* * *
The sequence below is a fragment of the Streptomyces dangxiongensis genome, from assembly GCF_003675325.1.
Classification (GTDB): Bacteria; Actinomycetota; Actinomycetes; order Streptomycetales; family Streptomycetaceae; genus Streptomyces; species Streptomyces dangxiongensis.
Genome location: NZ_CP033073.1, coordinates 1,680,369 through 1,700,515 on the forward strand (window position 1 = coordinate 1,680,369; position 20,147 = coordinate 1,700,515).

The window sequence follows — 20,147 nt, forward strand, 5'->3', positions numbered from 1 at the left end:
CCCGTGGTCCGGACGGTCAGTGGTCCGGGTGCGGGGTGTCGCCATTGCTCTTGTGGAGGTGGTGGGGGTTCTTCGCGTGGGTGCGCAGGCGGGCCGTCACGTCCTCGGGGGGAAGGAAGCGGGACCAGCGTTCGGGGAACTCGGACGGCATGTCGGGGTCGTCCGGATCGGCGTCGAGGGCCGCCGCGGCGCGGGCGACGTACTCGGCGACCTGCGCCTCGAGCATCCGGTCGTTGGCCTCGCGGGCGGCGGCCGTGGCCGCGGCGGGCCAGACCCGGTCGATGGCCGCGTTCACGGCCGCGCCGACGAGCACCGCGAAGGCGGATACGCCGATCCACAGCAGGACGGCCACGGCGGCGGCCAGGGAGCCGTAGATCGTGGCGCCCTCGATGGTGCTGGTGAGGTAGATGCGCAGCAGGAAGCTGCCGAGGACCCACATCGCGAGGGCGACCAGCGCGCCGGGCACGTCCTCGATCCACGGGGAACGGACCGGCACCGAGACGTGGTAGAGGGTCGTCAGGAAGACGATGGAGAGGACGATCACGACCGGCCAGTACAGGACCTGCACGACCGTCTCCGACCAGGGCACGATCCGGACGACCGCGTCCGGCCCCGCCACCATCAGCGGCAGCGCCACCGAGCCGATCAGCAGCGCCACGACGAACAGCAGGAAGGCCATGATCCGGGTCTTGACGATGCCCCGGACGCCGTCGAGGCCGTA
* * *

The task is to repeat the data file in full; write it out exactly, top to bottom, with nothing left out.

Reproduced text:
The sequence below is a fragment of the Streptomyces dangxiongensis genome, from assembly GCF_003675325.1.
Classification (GTDB): Bacteria; Actinomycetota; Actinomycetes; order Streptomycetales; family Streptomycetaceae; genus Streptomyces; species Streptomyces dangxiongensis.
Genome location: NZ_CP033073.1, coordinates 1,680,369 through 1,700,515 on the forward strand (window position 1 = coordinate 1,680,369; position 20,147 = coordinate 1,700,515).

The window sequence follows — 20,147 nt, forward strand, 5'->3', positions numbered from 1 at the left end:
CCCGTGGTCCGGACGGTCAGTGGTCCGGGTGCGGGGTGTCGCCATTGCTCTTGTGGAGGTGGTGGGGGTTCTTCGCGTGGGTGCGCAGGCGGGCCGTCACGTCCTCGGGGGGAAGGAAGCGGGACCAGCGTTCGGGGAACTCGGACGGCATGTCGGGGTCGTCCGGATCGGCGTCGAGGGCCGCCGCGGCGCGGGCGACGTACTCGGCGACCTGCGCCTCGAGCATCCGGTCGTTGGCCTCGCGGGCGGCGGCCGTGGCCGCGGCGGGCCAGACCCGGTCGATGGCCGCGTTCACGGCCGCGCCGACGAGCACCGCGAAGGCGGATACGCCGATCCACAGCAGGACGGCCACGGCGGCGGCCAGGGAGCCGTAGATCGTGGCGCCCTCGATGGTGCTGGTGAGGTAGATGCGCAGCAGGAAGCTGCCGAGGACCCACATCGCGAGGGCGACCAGCGCGCCGGGCACGTCCTCGATCCACGGGGAACGGACCGGCACCGAGACGTGGTAGAGGGTCGTCAGGAAGACGATGGAGAGGACGATCACGACCGGCCAGTACAGGACCTGCACGACCGTCTCCGACCAGGGCACGATCCGGACGACCGCGTCCGGCCCCGCCACCATCAGCGGCAGCGCCACCGAGCCGATCAGCAGCGCCACGACGAACAGCAGGAAGGCCATGATCCGGGTCTTGACGATGCCCCGGACGCCGTCGAGGCCGTA